Pakistan's next general elections will be held on February 11: ECP tells Supreme Court
General elections in Pakistan will be held on February 11, 2024, the Election Commission of Pakistan (ECP) informed the country’s Supreme Court on Thursday. The date of Pakistan general elections was shared with the apex court by the ECP’s lawyer during the hearing of petitions calling for timely polls across the country.
The long-awaited general election will take place on February 11 of next year, according to information provided to the Supreme Court of Pakistan on Thursday by the Election Commission of Pakistan (ECP). This comes after the controversy over the polls' scheduled scheduling, namely whether or not they should take place 90 days after the National Assembly and provincial legislatures were dissolved.
The electoral body’s counsel, Sajeel Swati, today disclosed that the process of drawing constituencies would be completed by January 29, paving the way for the elections, the Dawn newspaper reported.
This information came to light during a Supreme Court hearing on petitions filed by a number of parties, including Ibad-ur-Rehman, Munir Ahmad, the Pakistan Tehreek-e-Insaf (PTI), and the Supreme Court Bar Association (SCBA).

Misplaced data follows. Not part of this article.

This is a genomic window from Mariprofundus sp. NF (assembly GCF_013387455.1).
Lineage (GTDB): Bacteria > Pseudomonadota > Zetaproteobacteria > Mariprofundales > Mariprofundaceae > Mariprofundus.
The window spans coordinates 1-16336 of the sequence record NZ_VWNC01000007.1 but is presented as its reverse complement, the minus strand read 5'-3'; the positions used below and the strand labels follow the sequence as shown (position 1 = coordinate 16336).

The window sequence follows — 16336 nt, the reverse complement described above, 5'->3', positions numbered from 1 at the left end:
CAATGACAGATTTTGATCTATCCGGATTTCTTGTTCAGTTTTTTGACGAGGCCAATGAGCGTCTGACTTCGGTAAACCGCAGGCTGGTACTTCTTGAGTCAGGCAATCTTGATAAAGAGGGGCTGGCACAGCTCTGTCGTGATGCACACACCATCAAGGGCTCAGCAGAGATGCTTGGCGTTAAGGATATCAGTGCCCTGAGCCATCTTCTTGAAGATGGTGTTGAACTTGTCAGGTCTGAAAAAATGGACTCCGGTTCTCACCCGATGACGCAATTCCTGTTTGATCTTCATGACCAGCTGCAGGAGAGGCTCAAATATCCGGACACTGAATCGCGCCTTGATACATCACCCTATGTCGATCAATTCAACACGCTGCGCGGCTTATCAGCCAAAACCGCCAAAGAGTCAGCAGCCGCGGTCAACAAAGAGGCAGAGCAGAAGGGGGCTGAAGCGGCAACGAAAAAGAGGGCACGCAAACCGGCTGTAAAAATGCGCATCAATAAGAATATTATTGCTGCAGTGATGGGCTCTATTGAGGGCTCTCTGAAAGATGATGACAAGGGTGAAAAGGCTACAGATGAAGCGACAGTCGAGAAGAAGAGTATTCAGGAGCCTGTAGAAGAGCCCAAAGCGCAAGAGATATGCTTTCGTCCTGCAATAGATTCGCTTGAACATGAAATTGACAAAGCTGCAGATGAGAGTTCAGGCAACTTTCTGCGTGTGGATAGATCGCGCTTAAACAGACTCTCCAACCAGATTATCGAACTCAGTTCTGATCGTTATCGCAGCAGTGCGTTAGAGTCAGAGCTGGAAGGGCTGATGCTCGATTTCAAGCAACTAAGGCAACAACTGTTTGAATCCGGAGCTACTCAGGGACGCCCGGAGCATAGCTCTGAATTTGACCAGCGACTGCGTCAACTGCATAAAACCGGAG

The federal government and the ECP had earlier received notifications from the court requesting their views on the election schedule within ninety days. Everyone wants elections, according to Qazi Faez Isa, Chief Justice of Pakistan (CJP).
The PTI-chosen Pakistan President had initially proposed elections be held by November 6, but the Ministry of Law and Justice clarified that the authority to announce the election date rests with the ECP, not the President. The nation's highest court is currently tasked with settling this disagreement by analysing the President's and the ECP's roles in determining the election date.
Meanwhile, the ECP had cited the need for fresh delimitation of constituencies as the reason for delaying the elections. Political parties have responded to this decision in a variety of ways. Some have expressed worries about the weather, while others have demanded early election dates and fair competition.